“He expected them to look him in his eye, and be polite, and have good manners and do what they're told. And then he cuddled them, you know. He was always available for hugs and, you know, big hugs and a lot of love,” she said.
As a SEAL sniper, Chris Kyle was sent to the worst areas with the heaviest combat. He accepted the possibility he could be killed, Taya Kyle said, but was also mindful of every precious moment he shared with his children as each of his deployments drew closer.
In between kill shots, Chris Kyle sent emails to his wife showing his soft side and writing, “Just counting down the days, waiting for that big bird to take me home,” and, “Smoooooooooch!!!!! I can’t wait to give you a real one.”
However, Chris Kyle spent more and more time in Iraq than at home with his family. He called home when he could, but Taya Kyle, raising both kids on her own, was reaching the breaking point.
“I mean that simultaneously angry and thinking, like, ‘I love him so much, and I don't want to ever make him carry that burden when he's over there, so I can't really let him know that I'm angry,’” Taya Kyle said. “But you also know: How are you supposed to be mad at somebody who's serving their country and putting their life on the line every day?”
By the end of Chris Kyle's fourth tour, Taya Kyle put her foot down, making him choose between family and the SEALs. After 1,000 days in Iraq, he came home for good.
“It wasn't just for me, and it wasn't just for the kids,” Taya Kyle said. “This is a guy who would go until there was nothing left, and I felt like he was kind of on the precipice of not having much left.”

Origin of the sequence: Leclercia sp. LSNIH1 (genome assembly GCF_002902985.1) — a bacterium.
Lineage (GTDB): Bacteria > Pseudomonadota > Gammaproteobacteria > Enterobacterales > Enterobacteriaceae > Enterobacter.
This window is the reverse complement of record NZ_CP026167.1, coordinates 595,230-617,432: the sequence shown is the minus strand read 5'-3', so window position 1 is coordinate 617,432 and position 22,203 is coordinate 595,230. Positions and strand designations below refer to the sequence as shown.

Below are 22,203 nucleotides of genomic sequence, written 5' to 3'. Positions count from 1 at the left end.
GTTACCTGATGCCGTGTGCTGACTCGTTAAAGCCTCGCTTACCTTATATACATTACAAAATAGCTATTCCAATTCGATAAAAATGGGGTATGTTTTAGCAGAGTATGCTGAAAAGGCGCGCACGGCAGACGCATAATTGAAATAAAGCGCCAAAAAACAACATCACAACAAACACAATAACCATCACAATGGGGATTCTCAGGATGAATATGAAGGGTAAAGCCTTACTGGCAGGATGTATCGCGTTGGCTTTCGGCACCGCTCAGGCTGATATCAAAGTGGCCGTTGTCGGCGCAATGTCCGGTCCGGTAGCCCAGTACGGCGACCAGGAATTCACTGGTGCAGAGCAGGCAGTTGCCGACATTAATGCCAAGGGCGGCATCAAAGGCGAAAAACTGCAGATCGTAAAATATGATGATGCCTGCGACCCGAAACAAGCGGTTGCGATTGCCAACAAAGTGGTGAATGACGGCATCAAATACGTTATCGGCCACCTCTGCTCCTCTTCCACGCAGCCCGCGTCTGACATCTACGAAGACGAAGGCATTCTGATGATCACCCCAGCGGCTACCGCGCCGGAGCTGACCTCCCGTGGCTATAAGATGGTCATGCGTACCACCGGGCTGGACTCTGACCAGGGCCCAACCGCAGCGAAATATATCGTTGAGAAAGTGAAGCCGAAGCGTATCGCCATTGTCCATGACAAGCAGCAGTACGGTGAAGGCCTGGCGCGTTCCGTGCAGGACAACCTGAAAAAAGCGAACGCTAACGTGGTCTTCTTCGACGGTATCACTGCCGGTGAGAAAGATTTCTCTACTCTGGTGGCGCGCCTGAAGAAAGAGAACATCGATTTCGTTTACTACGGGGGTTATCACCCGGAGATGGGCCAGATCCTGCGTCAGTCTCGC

Although his family was happy to have him back, war changed Chris Kyle, and he had a hard time adjusting to civilian life. He moved the family to Texas.
Tensions rose between Chris and Taya Kyle, and even worse, he suffered from post-traumatic stress disorder and was shutting her out. The couple came close a number of times to not working it out, she said.
Chris Kyle couldn’t tell Taya Kyle about everything that happened to him while he was in Iraq, but he had no trouble chronicling his war experience in “American Sniper,” an instant best seller, which was later turned into the Clint Eastwood-directed film.
Nearly three years after he had come home, he finally turned his life around. As a bestselling author, he had the means to support his family and conquered his demons.
Chris Kyle even began helping fellow veterans adjust to civilian life by taking them to the hunting resort, Rough Creek Lodge. He found that hunting and target shooting helped veterans relax and open up.
“Chris had so many good times down here. And you know, I love that this guy also felt this was a good place to do it,” Taya Kyle said. “And it's something that's, you know, it's a good thing for people.”
Taya Kyle has continued to move forward with her life since her husband's death, keeping his legacy alive by writing her memoir.
“I still feel like I see him in the kitchen, you know? I still feel like he's everywhere. It's somewhere in between knowing that we have to move forward and always knowing he's there,” she said.
“I think I'm OK," she added. "I'm surrounded by really good people, and I have amazing kids and friends. And I have work that I think is fulfilling and important.”